Interestingly enough, Grenz/Olsen revealed that Bethany College vowed never to have a theology department. This speaks to the complexity with how we interact with the understanding of theology. The bias (or ignorance) against theology understands theology to be superstitious, boring and irrelevant to real life. The authors state, “It is not a question of whether or not we will do theology, it is a question of whether we will do good theology.”
Do we approach theology intentionally or accidentally? Well, we know theology is pervasive because regardless of cultural influences, people form their view of God and religion. I know…their view is generally dogmatic but that is why theology is only as authoritative as the person’s source. Grenz/Olsen discusses the sources of theology: scripture, history and culture. Scripture is the primary tool, history represents the safeguard against doctrinal mistakes and culture represents the context in which we communicate theology.
I present to you Theology and Christian theology. The relationship between these two thoughts makes everyone a theologian.
When you think of a scientist and a poet, our minds immediately classifies the two as intellectual/smart (scientist) and gifted/average (poet). This is actually the relationship with theology and Christian theology.
Theology by itself can relate to any religion, be separated from scripture and even be secular. This is where scientists thrive as they try to infuse their research. Chapter 8 states, “Theology is the pursuit of wisdom. A central crucial goal of our theologizing is right thinking.” Scientists have been trying for years to sway our minds to their thought-process of theology but Grenz/Olsen gave the average person a platform for equality. “Being a Christian theologian at any level requires that a person be more interested in knowing God than amassing ideas about God.” We form our basic theology on faith, not as an attempt to dismiss information.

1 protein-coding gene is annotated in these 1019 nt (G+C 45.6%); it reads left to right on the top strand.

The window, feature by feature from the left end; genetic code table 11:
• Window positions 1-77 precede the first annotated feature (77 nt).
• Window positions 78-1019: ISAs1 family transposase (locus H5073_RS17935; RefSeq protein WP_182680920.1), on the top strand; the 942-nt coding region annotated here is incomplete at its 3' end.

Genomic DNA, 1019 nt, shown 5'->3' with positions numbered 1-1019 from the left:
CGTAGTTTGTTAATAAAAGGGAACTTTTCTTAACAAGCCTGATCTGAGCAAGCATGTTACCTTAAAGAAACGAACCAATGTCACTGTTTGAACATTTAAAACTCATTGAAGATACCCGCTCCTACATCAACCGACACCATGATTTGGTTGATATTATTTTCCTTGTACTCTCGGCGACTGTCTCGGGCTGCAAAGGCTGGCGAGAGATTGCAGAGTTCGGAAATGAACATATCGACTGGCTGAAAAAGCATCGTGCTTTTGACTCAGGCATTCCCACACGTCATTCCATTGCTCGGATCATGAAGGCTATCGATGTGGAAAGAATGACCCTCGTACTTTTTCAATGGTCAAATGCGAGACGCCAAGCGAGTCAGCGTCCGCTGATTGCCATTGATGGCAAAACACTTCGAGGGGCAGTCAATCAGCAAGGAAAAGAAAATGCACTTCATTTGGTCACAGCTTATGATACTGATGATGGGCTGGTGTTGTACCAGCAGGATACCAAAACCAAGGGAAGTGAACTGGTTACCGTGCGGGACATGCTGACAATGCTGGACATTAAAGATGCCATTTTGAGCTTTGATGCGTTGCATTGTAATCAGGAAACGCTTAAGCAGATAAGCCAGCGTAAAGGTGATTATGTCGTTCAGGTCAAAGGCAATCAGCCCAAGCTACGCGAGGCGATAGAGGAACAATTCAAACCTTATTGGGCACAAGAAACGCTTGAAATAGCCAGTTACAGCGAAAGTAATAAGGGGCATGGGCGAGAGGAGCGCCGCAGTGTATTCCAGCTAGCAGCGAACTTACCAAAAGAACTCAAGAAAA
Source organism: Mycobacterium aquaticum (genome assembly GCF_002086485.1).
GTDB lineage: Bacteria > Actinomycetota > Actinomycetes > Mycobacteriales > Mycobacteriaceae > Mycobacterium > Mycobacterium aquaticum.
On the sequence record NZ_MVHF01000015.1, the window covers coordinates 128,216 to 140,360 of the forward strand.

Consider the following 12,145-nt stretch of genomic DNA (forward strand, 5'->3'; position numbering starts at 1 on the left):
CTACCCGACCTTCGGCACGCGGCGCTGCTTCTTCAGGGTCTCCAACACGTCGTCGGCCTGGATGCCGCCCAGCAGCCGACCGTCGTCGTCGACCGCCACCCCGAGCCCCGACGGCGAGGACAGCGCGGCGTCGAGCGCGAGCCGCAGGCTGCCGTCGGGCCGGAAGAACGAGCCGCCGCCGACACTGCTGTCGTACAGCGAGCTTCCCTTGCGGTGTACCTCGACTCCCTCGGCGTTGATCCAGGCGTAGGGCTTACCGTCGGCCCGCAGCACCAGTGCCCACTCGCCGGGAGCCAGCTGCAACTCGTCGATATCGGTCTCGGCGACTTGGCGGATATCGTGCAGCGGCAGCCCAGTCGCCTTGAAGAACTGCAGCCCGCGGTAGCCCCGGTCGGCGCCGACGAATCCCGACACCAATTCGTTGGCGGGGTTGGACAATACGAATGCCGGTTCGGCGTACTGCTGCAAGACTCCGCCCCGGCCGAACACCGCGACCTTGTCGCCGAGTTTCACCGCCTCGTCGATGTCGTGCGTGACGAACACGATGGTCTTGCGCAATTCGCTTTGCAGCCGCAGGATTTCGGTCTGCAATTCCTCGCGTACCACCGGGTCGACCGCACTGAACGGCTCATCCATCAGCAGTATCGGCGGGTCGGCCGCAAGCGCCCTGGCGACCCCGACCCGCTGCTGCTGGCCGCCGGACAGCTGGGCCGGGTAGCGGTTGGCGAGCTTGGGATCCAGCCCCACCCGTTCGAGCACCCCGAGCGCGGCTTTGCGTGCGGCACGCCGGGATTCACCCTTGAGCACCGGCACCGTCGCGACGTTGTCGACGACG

Christian theology is Christ centered, it is more “in faith” (not “about faith”), theological questions are intertwined with the church and accountability is to the body of Christ; theologians are merely intellectual people in the body of Christ (Christ is the Head). We also find the authors suggesting that community is a great-integrated motif in terms of contextualization of the biblical message. I was blindsided when they did not see classic poetry as an integrative motif in relation to systematic theology. “Let the Lower Lights be Burning” was used as an example of bad contextualization. My family still reads classical poetry that involves lighthouses and they may eventually want to visit an old lighthouse.
We should never overreact when we see these integrative motifs regarding theology in different cultures because the bible used motifs to help with understanding biblical principles. It was weird because the book states, “The biblical story always comes with meaning/interpretation of the events it narrates.” Theology comes from the biblical stories so we cannot ignore the varied motifs. The purpose of theology is not to discuss new ideas but to discover more unity in scriptures. Christian theology relies on faith and revelatory knowledge (caution needed) in understanding God’s truth.
This is a great book because it challenges its readers to renew their pursuit of God through their search for truth. It is clear that we must learn how to communicate Christ’s word with accuracy into our culture. The perceived intelligence of scientist (and scholars) sometimes causes us to disqualify ourselves from theological discussions. However, intelligence can never replace biblical truths; it works in harmony. Everyone is a theologian but we need good theologians.
“Good theologians discuss intellectual questions and concern themselves with academic debate because their chief concern is life. They want to know the truth not merely so that they might think properly, but so that they might live properly.” We live by faith…